Reading for Empathy

indexThe 2016 summer reading assignment for Whitman College freshmen  is to read the book Empathy Exams by Leslie Jamison. It is a collection of essays that explore empathy, beginning with her experience as a medical actor who was paid to act out symptoms for medical students to diagnose. Jamison’s essays ask essential questions about our basic understanding of others: Why should we care about each other? Is empathy a tool by which to test or even grade each other? How can my child become more empathetic? How important is reading fiction in socializing children? How does reading literature move people in a different way than non-fiction reading?

Researchers at The New School in New York City have found evidence that literary fiction improves a reader’s capacity to understand what others are thinking and feeling. And a Cambridge University study by Maria Nikolajeva, professor of education, found that “reading fiction provides an excellent training for young people in developing and practising empathy and theory of mind, that is, understanding of how other people feel and think.” Finding the right book is the first step to helping children understand what their peers may be thinking and feeling.

index (1)I once had a father who wanted a book for his young son who was starting to bully another boy in preschool partly because the new boy was from another country. I came up with I’m New Here by Anne O’Brien, in which three children from Somalia, Guatemala, and Korea struggle to adjust to their new home and school in the United States. It is positive and uplifting, as they do all make new friends and succeed at the end of the book.

index (2)The book that I thought of after the father had walked away was Children Just Like Me by Anabel Kindersley. Photographs and text depict the homes, schools, family lives, and cultures of young people from around the world. Children will enjoy reading about the dreams and beliefs, hopes and fears, and day-to-day events of other children’s lives. Children are encouraged to participate in a special pen pal arrangement, so they may share their own experiences with children in other countries.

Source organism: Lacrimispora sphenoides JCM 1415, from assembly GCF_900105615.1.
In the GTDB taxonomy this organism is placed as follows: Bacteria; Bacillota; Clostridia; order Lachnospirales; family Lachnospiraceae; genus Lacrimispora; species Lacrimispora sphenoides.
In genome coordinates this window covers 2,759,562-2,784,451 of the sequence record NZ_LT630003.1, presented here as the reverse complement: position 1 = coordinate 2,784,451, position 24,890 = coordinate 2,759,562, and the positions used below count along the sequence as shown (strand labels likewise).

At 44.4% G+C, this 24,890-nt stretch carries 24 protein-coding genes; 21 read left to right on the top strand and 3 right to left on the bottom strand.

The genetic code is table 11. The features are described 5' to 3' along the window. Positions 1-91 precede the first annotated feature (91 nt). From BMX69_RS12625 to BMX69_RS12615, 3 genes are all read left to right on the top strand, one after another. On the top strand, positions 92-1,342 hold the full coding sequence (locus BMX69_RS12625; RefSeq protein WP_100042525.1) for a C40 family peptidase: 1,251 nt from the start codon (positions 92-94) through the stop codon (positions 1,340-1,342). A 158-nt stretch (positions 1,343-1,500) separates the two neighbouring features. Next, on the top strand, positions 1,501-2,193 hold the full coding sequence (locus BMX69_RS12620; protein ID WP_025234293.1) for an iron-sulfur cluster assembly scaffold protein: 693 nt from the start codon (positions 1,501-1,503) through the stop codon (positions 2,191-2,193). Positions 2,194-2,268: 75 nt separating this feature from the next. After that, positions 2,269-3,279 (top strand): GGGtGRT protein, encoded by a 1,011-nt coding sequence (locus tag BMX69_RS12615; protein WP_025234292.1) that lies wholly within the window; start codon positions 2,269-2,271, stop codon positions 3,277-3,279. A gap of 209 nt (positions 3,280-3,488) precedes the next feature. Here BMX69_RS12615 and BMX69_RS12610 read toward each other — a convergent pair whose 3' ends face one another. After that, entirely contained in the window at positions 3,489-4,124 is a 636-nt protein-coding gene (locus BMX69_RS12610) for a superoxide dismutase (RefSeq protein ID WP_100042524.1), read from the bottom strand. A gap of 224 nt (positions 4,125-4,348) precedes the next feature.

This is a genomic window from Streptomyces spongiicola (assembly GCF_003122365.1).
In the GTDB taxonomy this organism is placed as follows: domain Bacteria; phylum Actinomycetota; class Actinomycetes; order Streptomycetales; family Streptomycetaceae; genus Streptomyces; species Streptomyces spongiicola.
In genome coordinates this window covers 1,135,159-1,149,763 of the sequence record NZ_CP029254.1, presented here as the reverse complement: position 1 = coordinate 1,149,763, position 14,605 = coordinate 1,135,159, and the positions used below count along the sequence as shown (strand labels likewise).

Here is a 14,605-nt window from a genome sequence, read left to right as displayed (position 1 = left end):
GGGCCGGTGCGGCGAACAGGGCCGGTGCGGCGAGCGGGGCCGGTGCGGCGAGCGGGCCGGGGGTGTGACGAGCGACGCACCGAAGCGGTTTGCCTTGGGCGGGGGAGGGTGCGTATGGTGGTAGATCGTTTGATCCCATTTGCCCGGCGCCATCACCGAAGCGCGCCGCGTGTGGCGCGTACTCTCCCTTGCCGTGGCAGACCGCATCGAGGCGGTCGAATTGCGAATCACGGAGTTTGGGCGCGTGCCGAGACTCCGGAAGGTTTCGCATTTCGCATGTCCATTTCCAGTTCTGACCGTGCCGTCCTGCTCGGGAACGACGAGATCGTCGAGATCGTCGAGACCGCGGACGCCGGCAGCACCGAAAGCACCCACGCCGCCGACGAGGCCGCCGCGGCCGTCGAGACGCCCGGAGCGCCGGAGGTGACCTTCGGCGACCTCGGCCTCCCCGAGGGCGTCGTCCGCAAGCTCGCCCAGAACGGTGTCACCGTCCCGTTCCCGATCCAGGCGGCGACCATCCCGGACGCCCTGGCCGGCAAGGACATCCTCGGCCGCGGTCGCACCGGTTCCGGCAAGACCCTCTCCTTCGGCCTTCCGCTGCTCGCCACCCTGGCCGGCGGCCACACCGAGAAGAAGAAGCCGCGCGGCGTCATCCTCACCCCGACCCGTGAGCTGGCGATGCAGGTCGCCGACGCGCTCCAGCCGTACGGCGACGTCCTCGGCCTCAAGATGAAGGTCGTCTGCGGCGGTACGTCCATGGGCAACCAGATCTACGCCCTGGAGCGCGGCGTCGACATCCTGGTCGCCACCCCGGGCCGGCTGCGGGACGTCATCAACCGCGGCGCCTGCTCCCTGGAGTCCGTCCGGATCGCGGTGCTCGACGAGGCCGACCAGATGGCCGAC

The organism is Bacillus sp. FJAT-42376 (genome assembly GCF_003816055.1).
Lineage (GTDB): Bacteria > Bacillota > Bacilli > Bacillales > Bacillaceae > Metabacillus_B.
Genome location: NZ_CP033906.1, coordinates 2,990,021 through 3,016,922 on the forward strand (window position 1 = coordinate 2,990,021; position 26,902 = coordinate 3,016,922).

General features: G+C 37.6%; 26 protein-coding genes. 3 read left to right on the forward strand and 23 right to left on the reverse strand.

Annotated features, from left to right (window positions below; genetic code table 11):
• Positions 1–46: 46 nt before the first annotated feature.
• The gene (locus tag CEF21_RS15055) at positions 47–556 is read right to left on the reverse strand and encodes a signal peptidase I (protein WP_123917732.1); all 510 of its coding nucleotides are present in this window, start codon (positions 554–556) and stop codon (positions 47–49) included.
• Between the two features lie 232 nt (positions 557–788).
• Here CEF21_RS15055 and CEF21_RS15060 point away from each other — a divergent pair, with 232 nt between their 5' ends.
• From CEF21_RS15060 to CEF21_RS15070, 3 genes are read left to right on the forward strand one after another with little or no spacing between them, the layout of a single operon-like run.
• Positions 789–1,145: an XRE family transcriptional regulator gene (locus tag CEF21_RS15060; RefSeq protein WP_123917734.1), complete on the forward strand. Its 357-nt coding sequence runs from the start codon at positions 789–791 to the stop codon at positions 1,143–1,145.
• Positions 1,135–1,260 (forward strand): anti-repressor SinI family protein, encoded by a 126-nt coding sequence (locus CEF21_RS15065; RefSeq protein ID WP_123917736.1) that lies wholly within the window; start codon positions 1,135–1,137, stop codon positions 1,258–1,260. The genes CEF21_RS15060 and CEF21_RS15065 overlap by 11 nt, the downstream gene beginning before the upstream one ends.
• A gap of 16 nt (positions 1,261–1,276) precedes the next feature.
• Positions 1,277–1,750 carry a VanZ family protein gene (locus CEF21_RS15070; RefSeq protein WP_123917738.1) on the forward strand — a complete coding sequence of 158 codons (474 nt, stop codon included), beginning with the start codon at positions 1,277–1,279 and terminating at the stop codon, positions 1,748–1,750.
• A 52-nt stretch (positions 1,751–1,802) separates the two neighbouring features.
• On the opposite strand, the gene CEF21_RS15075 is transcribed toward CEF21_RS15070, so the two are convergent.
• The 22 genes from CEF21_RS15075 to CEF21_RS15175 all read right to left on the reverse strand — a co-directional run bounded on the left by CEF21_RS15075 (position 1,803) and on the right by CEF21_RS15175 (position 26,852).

index (1)Another book along these lines is A Life Like Mine: How Children Live Around the World by DK Publishing. Wonderful photos show children from all over the world leading their lives in completely different and fascinating ways. They speak different languages, look different, and face all kinds of challenges every day. Although they live thousands of miles apart, in so many ways their needs and hopes are alike. Meet these special children in this book and other books created by UNICEF and DK Publishing.

index (2)A fascinating ‘look-at’ book is What the World Eats by Peter Menzel. This is a  photographic collection exploring what the world eats featuring portraits of twenty-five families from twenty-one countries surrounded by a week’s worth of food. The resulting family portraits give an interesting glimpse into the cultural similarities and differences served on dinner plates around the world.

index (3)One of my favorite picture books is Stella’s Starliner by Rosemary Wells. Stella is perfectly happy living in her silver home until a group of weasels tease her for living in an air stream trailer. Her bubble is burst but her parents help her by moving the trailer to a new setting where she meets two bunnies who think that her home is awesome and that she must be really rich to live in a silver home. You’ll just love Stella and her story.

indexLast Stop on Market Street won both the Caldecott Honor Award and the Newberry Medal this year. Every Sunday after church, CJ and his grandma ride the bus across town. But today, CJ wonders why they don’t own a car like his friend Colby. Why doesn’t he have an iPod like the boys on the bus? How come they always have to get off in the dirty part of town? Each question is met with an encouraging answer from grandma, who helps him see the beauty–and fun–in their routine and the world around them.

Reading is a great way to understand another’s situation or feelings. When you read, you walk a mile in another’s shoes and get an idea of his feelings and situation. I hope that these books (and others that we have at the library) will help your child empathize with others.

One thought on “Reading for Empathy

Leave a Reply

Fill in your details below or click an icon to log in:

WordPress.com Logo

You are commenting using your WordPress.com account. Log Out / Change )

Twitter picture

You are commenting using your Twitter account. Log Out / Change )

Facebook photo

You are commenting using your Facebook account. Log Out / Change )

Google+ photo

You are commenting using your Google+ account. Log Out / Change )

Connecting to %s